In the case of Bismarck, I suspect that some of the choices which led to the adoption of a three-screw arrangement revolved around the design and layout of the engineering spaces themselves; there was enough space to fit two turbine rooms side by side near midships, but this couldn't be continued very far aft, especially if there was a desire -- or requirement -- to keep all of the layouts physically nearly identical. In Bismarck as built, the turbine rooms are very similar in size and shape and the arrangement of the main machinery seems to have been kept quite similar, though perhaps swapped left-to-right-hand. This undoubtedly saved money and engineering effort, and if three 50000 SHP plants would do the job, there would seem to be little incentive to design, and attempt to install, four 37,500 SHP plants instead.

One must, I think, be careful to avoid convincing oneself that for various and sundry reasons one engineering plant arrangement was in some way notably ‘better’ than another. All involved the applications, and although ‘better’ and ‘worse’ do apply under somewhat restrictive conditions, as engineering skill – and to a somewhat lesser extent industrial capacity -- were similar, the plant arrangements as seen might best be evaluated as being simply ‘different’ instead of being superior or inferior overall.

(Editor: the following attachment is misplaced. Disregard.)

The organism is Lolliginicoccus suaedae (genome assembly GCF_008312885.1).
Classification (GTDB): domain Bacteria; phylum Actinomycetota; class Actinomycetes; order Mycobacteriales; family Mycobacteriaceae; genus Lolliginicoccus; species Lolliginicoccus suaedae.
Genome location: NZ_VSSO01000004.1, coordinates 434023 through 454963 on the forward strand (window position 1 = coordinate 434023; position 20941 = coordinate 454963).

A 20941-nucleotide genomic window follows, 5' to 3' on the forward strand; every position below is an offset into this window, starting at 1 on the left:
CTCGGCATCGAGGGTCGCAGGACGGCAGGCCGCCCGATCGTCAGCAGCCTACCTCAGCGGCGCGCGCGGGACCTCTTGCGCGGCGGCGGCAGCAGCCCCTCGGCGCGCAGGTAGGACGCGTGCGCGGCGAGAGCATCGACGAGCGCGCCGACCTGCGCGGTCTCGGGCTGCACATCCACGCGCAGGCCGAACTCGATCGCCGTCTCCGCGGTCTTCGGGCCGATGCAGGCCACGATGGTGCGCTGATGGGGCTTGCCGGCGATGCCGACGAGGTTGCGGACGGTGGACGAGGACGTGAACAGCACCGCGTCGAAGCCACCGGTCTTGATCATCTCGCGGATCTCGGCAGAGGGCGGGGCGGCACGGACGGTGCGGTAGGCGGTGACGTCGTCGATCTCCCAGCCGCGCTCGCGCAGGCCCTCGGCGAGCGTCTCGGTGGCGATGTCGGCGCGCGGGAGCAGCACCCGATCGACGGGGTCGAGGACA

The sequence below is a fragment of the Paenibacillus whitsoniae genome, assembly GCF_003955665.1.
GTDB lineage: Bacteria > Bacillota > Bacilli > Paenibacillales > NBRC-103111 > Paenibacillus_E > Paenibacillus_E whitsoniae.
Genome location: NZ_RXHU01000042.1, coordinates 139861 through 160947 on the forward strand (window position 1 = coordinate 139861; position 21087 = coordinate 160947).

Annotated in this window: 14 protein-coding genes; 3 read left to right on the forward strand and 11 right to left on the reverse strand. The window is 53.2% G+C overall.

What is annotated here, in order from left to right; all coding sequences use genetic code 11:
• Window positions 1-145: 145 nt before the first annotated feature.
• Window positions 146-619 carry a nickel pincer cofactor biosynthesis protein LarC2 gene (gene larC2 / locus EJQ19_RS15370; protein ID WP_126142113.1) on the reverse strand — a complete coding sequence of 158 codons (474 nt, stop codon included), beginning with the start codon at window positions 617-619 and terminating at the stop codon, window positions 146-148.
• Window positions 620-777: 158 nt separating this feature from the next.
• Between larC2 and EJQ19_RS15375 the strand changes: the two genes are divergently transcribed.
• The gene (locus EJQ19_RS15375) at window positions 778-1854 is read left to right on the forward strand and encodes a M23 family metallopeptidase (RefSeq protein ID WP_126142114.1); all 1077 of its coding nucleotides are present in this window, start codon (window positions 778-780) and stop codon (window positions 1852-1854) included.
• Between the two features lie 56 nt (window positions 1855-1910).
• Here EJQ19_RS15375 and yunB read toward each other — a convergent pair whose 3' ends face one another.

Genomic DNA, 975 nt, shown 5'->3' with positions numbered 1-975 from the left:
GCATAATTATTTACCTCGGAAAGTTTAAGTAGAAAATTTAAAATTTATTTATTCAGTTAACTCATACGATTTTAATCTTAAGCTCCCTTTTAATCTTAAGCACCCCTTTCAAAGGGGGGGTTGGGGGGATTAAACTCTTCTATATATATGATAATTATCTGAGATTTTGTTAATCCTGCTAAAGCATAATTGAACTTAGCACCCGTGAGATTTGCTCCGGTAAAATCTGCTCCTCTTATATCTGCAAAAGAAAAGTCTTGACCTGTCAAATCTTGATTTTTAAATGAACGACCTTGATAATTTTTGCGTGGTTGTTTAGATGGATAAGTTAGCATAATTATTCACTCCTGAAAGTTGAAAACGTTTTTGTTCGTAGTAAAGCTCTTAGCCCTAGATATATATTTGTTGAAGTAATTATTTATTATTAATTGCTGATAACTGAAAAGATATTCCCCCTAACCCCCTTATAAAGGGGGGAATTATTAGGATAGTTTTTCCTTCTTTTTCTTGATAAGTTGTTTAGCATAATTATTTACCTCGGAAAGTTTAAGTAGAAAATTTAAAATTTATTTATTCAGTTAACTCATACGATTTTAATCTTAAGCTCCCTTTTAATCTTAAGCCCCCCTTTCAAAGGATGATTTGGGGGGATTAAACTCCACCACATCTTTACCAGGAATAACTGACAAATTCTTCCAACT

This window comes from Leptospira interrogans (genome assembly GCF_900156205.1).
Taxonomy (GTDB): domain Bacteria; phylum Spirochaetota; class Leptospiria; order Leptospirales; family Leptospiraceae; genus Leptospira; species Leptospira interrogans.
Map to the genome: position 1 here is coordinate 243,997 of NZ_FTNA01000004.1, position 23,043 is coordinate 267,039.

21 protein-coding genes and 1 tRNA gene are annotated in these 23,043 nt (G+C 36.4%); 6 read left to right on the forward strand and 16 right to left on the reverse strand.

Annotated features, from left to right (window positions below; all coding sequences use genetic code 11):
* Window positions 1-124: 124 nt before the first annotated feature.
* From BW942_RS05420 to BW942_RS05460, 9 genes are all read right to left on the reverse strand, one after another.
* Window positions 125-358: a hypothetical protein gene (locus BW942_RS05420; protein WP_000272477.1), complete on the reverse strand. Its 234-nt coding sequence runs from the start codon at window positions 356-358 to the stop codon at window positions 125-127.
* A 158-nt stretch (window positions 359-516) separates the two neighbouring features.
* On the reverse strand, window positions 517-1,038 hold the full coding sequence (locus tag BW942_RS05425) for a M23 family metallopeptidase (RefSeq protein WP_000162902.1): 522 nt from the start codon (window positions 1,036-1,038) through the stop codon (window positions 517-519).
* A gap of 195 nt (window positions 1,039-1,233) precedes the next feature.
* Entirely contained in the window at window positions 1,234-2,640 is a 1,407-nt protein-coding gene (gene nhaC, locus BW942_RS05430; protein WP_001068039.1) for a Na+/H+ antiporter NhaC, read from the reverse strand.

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Re: 3-shaft propulsion

Post by marcelo_malara » Wed Aug 07, 2019 2:59 am

Looking for info on this, in the book "Power of the great liners" I came to the fact that in 1919 Cunard ordered five liners of the Scythia class, which used double reduction, albeit the power of the machinery was in the low side at around 12.000 hp. Gear ratios gave 2660 rpm in the HP and 1783 rpm in the LP turbines to 92 rpm on the shaft.

A high SHP with inefficient propellers and poor flow to the driving disks is likely to produce less actual useful horsepower than a plant with a relatively low SHP driving efficient propellers
Yes, that is the propulsive efficiency. The ratio of EHP/SHP, where:

EHP = resistance * speed
SHP = torque * rotation speed

Strange that nobody (at least to my knowledge) has calculated the resistance of Bismarck´s hull nowadays that CFD is common.

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Re: 3-shaft propulsion

Post by Bill Jurens » Wed Aug 07, 2019 4:35 am

No need to compute Bismarck hull resistance from scratch. The towing tank test results have survived. I'm not at liberty to post them, though, and I'm not entirely sure it would be productive to do so.

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Re: 3-shaft propulsion

Post by Herr Nilsson » Wed Aug 07, 2019 7:40 am

Thorsten Wahl wrote:
Tue Aug 06, 2019 7:39 pm
Herr Nilsson wrote:
Tue Aug 06, 2019 12:33 pm

Scharnhorst's and Tirpitz' turbines were of similar design, but Bismarck's was very different.
According their manuals Scharnhorst and Tirpitz had a very similar (almost identical) steam consumption per SHP
You meant the consumption drawings in Kriegserfahrungen...Oberbaurat Krux?

Power RPM ....steam consumption t/h


3 × 1.880 95..........30
3 × 4.660 122 .......57
3 × 10.050 160 ......108
3 × 16.000 190 ......165
3 × 25.800 220........ 255
3 × 32.000 235 .......321
3 × 42.100 253 .......417
3 × 48.000 270 ........492